What is a beginner’s mind?
When we start something for the first time, everything we encounter looks new and fresh. In this initial stage, we are at our beginner’s mind.
We have not put any interpretations on our experiences with any biases and prejudices. We don’t overthink, either. Thus, we can accept anything and resist nothing. Just like children with full of curiosity, the world is shining and signing for the eyes and ears of a beginner’s mind.
This mental state, however, is short-lived. Soon, we will lose it. We would start taking things for granted around us. A variety of our interpretations, biases, and prejudices would cover up the world. As a result, we think we already know a lot. We fall in the trap and cage of the cognitive tautology. What we see is what we see. Without a beginner’s mind, we can never have a chance to see the world as is nor overcoming it.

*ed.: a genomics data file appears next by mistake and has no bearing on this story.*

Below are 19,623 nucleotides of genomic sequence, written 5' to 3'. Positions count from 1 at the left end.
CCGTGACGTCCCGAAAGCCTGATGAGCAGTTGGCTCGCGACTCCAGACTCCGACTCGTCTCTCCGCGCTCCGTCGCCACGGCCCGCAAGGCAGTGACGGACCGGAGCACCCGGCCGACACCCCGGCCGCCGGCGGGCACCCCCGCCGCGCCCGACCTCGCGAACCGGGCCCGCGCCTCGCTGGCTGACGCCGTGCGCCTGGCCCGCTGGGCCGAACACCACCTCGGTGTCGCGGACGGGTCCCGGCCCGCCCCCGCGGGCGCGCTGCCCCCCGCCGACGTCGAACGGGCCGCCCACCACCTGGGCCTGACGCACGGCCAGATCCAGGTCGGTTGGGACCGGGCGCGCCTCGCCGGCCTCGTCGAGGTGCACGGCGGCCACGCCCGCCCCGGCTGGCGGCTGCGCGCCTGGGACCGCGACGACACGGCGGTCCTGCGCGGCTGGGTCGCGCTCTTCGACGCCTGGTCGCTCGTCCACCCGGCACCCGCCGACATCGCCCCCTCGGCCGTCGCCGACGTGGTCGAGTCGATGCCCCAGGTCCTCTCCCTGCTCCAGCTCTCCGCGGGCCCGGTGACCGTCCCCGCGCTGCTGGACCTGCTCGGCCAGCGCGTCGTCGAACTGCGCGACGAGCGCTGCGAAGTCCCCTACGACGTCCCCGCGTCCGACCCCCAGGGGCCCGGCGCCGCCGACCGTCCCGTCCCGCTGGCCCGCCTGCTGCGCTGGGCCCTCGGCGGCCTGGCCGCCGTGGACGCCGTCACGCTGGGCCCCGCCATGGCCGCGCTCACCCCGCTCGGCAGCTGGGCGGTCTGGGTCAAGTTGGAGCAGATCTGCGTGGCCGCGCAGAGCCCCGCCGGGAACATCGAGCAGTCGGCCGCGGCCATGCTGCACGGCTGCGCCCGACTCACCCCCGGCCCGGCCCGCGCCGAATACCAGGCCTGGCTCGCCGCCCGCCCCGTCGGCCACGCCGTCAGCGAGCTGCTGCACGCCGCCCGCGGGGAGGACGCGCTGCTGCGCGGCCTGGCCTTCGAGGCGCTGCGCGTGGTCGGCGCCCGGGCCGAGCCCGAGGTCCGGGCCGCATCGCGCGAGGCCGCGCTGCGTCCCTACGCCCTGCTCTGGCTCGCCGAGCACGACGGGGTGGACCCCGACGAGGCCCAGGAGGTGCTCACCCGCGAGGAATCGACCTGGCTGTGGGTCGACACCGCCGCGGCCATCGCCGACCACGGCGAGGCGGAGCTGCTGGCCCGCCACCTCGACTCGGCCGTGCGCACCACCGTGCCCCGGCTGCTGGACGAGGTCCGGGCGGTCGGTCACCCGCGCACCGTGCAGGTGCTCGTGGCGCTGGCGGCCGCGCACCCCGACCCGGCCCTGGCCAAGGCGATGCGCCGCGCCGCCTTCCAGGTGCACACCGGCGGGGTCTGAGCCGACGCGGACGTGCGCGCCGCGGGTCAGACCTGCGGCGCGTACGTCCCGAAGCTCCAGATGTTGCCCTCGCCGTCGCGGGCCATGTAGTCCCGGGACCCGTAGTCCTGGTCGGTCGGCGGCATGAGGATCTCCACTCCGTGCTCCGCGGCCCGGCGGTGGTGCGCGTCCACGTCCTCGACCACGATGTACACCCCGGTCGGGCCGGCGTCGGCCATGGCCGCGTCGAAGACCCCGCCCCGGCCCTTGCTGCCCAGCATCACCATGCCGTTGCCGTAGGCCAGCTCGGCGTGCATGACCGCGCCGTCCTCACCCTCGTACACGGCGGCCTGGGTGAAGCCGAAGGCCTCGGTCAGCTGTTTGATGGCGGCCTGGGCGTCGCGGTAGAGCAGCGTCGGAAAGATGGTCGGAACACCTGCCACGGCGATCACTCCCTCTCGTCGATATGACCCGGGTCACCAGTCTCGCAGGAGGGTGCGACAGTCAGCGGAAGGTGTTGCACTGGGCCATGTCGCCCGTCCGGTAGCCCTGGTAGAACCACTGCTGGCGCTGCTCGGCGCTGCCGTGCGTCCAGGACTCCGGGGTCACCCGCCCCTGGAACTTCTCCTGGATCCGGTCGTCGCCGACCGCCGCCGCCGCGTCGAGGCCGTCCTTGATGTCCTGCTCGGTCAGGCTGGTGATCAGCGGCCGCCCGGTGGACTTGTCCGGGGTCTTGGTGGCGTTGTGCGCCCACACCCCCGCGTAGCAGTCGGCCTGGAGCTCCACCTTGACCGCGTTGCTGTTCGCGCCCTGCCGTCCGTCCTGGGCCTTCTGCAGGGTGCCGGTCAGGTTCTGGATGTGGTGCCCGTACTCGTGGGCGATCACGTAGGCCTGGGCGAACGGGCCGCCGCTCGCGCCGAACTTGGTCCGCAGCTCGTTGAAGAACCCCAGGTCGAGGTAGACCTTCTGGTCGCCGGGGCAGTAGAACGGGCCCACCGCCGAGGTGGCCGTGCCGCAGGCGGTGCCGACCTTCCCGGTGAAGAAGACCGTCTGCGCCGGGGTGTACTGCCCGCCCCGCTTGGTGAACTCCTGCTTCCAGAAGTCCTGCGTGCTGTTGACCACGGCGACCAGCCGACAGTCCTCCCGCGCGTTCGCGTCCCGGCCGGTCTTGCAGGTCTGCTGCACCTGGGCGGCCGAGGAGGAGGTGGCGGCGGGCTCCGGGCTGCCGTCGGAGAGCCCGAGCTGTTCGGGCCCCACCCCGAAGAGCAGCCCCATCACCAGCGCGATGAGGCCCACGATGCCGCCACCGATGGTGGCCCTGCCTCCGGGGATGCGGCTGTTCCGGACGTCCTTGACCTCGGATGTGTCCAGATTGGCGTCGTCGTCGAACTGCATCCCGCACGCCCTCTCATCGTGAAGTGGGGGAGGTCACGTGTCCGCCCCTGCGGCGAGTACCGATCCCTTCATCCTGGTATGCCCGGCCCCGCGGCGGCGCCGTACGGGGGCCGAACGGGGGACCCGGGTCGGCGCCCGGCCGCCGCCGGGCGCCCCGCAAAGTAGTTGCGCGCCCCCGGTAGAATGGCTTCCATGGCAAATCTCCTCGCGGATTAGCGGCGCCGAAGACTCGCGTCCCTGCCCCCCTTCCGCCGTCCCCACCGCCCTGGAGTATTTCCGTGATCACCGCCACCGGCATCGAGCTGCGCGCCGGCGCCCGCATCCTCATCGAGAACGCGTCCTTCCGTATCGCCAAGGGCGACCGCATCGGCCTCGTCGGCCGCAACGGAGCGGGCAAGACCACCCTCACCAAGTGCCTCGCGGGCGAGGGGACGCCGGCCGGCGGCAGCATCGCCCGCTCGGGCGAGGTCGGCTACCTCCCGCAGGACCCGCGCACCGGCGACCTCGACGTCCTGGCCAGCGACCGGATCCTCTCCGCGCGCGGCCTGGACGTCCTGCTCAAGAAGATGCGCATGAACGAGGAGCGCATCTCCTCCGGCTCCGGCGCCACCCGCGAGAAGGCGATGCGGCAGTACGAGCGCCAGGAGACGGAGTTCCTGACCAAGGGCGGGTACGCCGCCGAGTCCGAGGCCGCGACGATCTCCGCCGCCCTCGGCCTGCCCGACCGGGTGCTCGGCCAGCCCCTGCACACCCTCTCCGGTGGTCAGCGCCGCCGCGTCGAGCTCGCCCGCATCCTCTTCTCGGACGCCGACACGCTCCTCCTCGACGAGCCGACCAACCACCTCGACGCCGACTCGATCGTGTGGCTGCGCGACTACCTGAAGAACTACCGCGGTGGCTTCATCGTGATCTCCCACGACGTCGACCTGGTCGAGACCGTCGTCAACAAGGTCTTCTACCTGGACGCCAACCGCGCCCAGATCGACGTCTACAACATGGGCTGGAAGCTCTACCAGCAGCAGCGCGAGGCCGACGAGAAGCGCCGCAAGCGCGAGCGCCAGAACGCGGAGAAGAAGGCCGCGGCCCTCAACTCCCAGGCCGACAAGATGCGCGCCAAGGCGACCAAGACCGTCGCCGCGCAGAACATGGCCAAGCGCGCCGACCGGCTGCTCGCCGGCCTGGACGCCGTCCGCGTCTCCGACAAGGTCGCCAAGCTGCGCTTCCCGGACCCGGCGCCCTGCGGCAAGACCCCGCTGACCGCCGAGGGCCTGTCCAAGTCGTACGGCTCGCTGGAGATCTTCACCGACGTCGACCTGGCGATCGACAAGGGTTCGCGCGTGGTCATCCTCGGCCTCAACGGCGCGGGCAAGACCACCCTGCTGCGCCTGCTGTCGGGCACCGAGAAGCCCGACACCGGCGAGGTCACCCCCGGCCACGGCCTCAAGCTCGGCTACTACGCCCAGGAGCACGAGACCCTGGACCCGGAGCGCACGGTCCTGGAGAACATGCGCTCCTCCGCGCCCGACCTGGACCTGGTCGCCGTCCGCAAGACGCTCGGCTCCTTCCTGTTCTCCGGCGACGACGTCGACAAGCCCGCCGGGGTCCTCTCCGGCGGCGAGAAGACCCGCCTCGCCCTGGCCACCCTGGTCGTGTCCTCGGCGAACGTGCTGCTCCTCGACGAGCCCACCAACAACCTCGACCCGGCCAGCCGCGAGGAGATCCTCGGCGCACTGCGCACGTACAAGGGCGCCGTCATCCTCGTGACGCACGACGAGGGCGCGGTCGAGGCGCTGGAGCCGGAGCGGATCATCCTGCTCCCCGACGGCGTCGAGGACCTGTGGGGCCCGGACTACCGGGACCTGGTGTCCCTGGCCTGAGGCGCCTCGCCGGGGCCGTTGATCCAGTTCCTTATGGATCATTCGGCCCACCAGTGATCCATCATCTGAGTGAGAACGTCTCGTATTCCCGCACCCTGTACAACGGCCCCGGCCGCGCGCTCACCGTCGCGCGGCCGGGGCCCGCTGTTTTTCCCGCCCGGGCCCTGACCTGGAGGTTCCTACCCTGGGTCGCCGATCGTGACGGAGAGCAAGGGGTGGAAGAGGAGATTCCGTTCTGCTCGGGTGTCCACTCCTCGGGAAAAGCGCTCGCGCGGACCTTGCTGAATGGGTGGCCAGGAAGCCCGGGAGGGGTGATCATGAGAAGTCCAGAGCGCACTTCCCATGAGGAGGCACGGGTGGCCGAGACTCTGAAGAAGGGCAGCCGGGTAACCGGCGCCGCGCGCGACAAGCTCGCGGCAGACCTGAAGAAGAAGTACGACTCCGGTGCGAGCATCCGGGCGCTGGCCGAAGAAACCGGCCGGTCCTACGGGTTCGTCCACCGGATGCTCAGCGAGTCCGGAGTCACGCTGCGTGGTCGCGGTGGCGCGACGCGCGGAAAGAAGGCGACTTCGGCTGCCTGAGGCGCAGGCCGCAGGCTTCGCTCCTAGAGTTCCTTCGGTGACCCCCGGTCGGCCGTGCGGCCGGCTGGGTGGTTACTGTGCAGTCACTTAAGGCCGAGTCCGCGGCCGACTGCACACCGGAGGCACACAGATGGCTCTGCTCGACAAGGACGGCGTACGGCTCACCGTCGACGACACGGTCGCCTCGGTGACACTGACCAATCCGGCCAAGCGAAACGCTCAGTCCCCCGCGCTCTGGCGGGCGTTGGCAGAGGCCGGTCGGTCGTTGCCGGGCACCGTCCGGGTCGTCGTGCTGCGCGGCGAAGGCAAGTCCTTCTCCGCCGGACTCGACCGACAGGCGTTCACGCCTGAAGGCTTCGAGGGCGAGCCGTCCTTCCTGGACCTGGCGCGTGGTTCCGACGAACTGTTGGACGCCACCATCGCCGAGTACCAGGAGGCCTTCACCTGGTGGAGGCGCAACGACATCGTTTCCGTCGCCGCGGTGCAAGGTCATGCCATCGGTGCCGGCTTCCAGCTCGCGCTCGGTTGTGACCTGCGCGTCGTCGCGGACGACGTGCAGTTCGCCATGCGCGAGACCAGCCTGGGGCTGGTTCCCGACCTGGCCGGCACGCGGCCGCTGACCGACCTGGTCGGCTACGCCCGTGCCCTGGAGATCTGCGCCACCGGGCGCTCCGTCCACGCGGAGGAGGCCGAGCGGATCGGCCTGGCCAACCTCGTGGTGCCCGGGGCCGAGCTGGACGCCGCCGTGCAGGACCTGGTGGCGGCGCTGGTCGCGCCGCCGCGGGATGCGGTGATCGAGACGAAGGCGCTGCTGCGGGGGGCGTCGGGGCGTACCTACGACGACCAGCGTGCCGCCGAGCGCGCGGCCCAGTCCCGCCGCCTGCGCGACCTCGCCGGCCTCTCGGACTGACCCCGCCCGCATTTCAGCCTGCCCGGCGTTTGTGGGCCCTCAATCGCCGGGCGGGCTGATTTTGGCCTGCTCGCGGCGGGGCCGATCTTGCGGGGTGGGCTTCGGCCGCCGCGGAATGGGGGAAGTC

Once our mind is no longer a beginner’s, it becomes a critical obstacle. With full of biases and prejudices, it can consistently control, disturb, and bother us.
Like our ego, it acts as one of our worst enemies. By overthinking, our mind gets bigger and bigger. It will become too heavy to live our life, saying life is suffering. Why suffering? It’s because our mind says so. Or else, going to the other extreme, it would see our life with full of happiness. It seems our mind becomes a mental drug. We are either too positive or too negative.